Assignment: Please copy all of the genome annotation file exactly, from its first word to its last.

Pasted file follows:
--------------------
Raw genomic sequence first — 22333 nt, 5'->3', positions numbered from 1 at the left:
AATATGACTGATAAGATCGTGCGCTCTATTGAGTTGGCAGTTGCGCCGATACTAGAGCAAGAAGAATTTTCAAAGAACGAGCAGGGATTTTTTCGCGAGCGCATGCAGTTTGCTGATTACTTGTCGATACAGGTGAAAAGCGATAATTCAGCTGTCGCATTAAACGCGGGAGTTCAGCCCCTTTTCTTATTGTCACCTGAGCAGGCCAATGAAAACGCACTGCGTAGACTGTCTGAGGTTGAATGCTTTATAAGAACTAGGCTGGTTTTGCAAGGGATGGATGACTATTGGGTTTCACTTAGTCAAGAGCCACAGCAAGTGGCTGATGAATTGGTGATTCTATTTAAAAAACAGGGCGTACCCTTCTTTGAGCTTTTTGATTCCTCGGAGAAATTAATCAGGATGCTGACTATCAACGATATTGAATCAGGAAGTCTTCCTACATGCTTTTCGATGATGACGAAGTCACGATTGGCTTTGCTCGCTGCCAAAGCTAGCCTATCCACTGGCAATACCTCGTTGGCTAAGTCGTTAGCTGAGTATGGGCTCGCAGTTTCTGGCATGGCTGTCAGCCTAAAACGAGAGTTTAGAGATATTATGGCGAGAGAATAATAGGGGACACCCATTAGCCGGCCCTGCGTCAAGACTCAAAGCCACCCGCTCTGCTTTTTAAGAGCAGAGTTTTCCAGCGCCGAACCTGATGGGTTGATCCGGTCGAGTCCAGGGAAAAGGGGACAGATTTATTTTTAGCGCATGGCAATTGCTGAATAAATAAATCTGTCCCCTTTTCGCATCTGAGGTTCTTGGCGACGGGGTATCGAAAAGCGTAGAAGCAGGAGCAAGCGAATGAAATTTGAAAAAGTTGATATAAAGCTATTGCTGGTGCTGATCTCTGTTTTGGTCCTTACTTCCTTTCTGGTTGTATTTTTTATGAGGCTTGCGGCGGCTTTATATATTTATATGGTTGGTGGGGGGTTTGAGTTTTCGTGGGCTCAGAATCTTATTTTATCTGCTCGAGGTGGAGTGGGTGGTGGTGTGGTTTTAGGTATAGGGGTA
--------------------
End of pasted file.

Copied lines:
Raw genomic sequence first — 22333 nt, 5'->3', positions numbered from 1 at the left:
AATATGACTGATAAGATCGTGCGCTCTATTGAGTTGGCAGTTGCGCCGATACTAGAGCAAGAAGAATTTTCAAAGAACGAGCAGGGATTTTTTCGCGAGCGCATGCAGTTTGCTGATTACTTGTCGATACAGGTGAAAAGCGATAATTCAGCTGTCGCATTAAACGCGGGAGTTCAGCCCCTTTTCTTATTGTCACCTGAGCAGGCCAATGAAAACGCACTGCGTAGACTGTCTGAGGTTGAATGCTTTATAAGAACTAGGCTGGTTTTGCAAGGGATGGATGACTATTGGGTTTCACTTAGTCAAGAGCCACAGCAAGTGGCTGATGAATTGGTGATTCTATTTAAAAAACAGGGCGTACCCTTCTTTGAGCTTTTTGATTCCTCGGAGAAATTAATCAGGATGCTGACTATCAACGATATTGAATCAGGAAGTCTTCCTACATGCTTTTCGATGATGACGAAGTCACGATTGGCTTTGCTCGCTGCCAAAGCTAGCCTATCCACTGGCAATACCTCGTTGGCTAAGTCGTTAGCTGAGTATGGGCTCGCAGTTTCTGGCATGGCTGTCAGCCTAAAACGAGAGTTTAGAGATATTATGGCGAGAGAATAATAGGGGACACCCATTAGCCGGCCCTGCGTCAAGACTCAAAGCCACCCGCTCTGCTTTTTAAGAGCAGAGTTTTCCAGCGCCGAACCTGATGGGTTGATCCGGTCGAGTCCAGGGAAAAGGGGACAGATTTATTTTTAGCGCATGGCAATTGCTGAATAAATAAATCTGTCCCCTTTTCGCATCTGAGGTTCTTGGCGACGGGGTATCGAAAAGCGTAGAAGCAGGAGCAAGCGAATGAAATTTGAAAAAGTTGATATAAAGCTATTGCTGGTGCTGATCTCTGTTTTGGTCCTTACTTCCTTTCTGGTTGTATTTTTTATGAGGCTTGCGGCGGCTTTATATATTTATATGGTTGGTGGGGGGTTTGAGTTTTCGTGGGCTCAGAATCTTATTTTATCTGCTCGAGGTGGAGTGGGTGGTGGTGTGGTTTTAGGTATAGGGGTA